Take, for example, the increasingly common soft-opening meal. These are dress rehearsals in which a restaurant’s staff gets a chance to experience the pressure of cooking for and serving actual guests without the pressure of real criticism. In other words, if the food comes out slowly, it’s expected the staff gets some grace from guests because its learning and because the meal is free. Guests are also asked to reserve comments for managers and owners, and post no photos on social media.
Well, that last one changes if you’re a reporter. If the food is pretty, and your plate rarely isn’t—because you’re a reporter or photographer—you’re encouraged to use those images in your story. It is, after all, your duty to show it like it was.
But if things aren’t perfect, you’re asked not to write about those miscues because it’s a training exercise. The same rule applies to any guest of such events.
I respect and accept those wishes for the benefit that I get out of the meal: All the material I need to write a story, take photos of the meal and make a living doing both. I tell people what’s new, what the space looks like, what I ate and drank, and they’re free to decide whether they want to go.
But not so long ago I ran into a predicament when one soft-opening meal was not good on multiple levels, yet I wrote about it anyway, touching only on the good points of what I ate and what the restaurant looked like. I didn’t write that the service staff was unskilled and likely not to improve anytime soon. I sidestepped several other shortcomings that, if mentioned here, would give away the restaurant’s identity, so I’ll keep those to myself because the meal was free.
A friend who dined with me that night said I was too soft in my reporting on the soft opening experience (though he’d enjoyed the same free meal), and that made me wonder: Should I have treated that story like any sports reporter and given the vivid critique warranted by such an underwhelming performance?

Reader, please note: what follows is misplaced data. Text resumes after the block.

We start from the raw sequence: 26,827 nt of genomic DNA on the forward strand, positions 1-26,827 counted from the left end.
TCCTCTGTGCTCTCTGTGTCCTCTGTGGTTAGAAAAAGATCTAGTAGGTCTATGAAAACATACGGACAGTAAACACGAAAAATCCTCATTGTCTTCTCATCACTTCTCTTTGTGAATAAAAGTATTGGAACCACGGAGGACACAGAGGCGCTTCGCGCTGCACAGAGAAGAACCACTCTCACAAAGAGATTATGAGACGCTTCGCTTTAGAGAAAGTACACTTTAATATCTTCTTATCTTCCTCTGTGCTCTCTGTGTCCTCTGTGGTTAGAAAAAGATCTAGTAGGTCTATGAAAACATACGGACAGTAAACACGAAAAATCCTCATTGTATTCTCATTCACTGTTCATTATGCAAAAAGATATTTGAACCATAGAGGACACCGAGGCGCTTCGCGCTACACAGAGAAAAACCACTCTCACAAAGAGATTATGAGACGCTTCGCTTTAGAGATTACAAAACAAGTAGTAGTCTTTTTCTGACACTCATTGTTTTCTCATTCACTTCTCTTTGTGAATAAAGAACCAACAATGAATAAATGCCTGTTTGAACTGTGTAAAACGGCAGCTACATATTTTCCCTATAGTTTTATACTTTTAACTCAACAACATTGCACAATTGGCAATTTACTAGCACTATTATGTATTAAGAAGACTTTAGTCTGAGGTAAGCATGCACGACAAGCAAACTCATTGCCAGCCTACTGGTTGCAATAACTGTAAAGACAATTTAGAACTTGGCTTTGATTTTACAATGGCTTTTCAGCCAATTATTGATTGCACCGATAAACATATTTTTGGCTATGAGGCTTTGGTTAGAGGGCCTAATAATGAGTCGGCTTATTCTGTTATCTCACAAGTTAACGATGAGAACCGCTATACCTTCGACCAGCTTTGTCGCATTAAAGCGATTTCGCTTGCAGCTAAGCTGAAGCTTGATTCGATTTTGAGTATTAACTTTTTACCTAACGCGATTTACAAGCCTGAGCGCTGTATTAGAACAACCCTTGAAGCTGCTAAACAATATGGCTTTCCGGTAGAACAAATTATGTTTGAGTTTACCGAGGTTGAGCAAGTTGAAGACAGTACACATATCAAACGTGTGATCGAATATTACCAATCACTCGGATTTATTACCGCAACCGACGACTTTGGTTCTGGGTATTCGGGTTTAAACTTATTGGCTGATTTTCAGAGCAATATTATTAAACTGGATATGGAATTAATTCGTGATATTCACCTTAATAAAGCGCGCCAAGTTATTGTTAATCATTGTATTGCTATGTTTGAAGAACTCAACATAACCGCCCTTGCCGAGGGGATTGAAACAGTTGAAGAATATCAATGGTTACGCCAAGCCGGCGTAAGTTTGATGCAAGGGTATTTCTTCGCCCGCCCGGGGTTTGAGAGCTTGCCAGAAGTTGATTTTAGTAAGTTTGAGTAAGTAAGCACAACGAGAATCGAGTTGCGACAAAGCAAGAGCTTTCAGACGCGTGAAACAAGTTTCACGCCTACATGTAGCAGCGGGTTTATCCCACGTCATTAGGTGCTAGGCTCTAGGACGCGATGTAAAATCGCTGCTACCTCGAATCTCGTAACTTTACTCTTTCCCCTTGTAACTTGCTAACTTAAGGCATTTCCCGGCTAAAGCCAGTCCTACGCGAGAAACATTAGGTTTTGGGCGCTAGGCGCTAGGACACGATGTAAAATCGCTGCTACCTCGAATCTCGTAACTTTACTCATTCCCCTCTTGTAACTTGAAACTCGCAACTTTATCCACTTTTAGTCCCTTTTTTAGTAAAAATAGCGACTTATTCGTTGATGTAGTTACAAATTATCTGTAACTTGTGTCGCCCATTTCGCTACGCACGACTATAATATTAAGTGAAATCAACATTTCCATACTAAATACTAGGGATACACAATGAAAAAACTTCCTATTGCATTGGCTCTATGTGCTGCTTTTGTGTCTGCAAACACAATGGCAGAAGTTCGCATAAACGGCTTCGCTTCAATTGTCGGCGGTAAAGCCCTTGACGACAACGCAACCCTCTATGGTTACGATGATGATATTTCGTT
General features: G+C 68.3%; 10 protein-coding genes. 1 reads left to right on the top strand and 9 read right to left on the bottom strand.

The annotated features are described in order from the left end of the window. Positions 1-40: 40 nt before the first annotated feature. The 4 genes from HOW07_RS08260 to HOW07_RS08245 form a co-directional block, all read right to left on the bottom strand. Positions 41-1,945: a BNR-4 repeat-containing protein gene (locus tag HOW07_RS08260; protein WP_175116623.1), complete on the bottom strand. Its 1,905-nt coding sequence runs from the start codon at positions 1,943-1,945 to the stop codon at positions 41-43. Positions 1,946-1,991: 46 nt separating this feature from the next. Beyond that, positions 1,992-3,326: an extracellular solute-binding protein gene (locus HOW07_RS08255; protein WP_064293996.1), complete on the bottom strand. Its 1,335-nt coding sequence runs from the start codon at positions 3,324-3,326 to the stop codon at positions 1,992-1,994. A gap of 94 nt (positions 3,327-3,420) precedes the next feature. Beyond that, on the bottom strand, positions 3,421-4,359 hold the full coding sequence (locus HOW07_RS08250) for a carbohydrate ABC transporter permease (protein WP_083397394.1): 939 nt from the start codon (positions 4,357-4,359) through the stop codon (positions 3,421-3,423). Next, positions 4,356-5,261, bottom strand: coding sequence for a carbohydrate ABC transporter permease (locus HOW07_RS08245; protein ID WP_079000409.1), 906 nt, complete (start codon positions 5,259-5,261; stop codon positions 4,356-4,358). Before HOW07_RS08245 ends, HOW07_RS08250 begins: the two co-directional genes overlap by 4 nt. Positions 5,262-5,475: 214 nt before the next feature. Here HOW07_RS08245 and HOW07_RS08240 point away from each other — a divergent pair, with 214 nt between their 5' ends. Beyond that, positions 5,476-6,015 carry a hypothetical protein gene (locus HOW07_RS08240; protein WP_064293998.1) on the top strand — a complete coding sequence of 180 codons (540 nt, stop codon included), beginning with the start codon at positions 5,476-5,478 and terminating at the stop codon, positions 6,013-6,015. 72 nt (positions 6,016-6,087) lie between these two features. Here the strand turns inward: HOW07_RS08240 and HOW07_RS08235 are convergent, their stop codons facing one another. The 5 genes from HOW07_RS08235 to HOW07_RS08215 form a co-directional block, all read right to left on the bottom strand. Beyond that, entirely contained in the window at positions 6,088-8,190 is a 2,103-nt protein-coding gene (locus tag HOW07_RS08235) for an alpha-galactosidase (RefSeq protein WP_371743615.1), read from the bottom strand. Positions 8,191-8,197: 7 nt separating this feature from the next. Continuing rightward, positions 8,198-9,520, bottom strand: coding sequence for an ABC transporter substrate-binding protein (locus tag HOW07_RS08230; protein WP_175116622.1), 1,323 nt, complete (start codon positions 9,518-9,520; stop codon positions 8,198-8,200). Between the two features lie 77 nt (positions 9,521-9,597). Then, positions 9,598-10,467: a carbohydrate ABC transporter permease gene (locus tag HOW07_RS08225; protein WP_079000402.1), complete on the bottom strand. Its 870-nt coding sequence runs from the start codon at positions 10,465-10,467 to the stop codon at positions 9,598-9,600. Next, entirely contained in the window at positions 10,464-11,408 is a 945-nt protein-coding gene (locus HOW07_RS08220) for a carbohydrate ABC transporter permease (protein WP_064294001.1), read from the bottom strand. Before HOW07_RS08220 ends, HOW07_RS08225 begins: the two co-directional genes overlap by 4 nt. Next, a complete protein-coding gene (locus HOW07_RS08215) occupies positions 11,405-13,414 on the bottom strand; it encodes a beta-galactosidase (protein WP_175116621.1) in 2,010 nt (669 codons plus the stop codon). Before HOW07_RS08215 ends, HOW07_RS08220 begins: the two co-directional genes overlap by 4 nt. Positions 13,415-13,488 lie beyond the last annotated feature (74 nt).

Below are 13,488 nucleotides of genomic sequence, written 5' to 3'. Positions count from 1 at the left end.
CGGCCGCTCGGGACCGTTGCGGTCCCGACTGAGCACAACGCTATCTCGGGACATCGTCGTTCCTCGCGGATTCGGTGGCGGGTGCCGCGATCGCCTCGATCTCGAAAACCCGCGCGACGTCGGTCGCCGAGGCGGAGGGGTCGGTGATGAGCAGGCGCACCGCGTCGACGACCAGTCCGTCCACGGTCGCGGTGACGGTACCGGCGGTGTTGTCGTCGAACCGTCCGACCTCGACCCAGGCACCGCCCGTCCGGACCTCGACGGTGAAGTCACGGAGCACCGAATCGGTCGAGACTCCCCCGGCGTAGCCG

Probably not, and here’s why:
Athletes spend their entire lives improving their abilities, whereas many restaurant employees are transient sorts who don’t always become experts in those roles. In short, I lower my standards.
Athletes also tend to play for large, well-funded organizations that have no problem carving out some precious seats for reporters. Restaurateurs hosting soft openings, however, give away tens of thousands of dollars of food away in the process, money that comes straight from their pockets.
In this context, a reporter’s job is to write it straight as possible by telling readers it was a soft opening, and then listing what was seen and tasted. By all means let readers know that this is a free practice session.
Let the serious critics keep their niche, and let reporters and restaurateurs keep this happy relationship as long as it works. Fact is, the ultimate reviewer is the guest, which is the way it should be.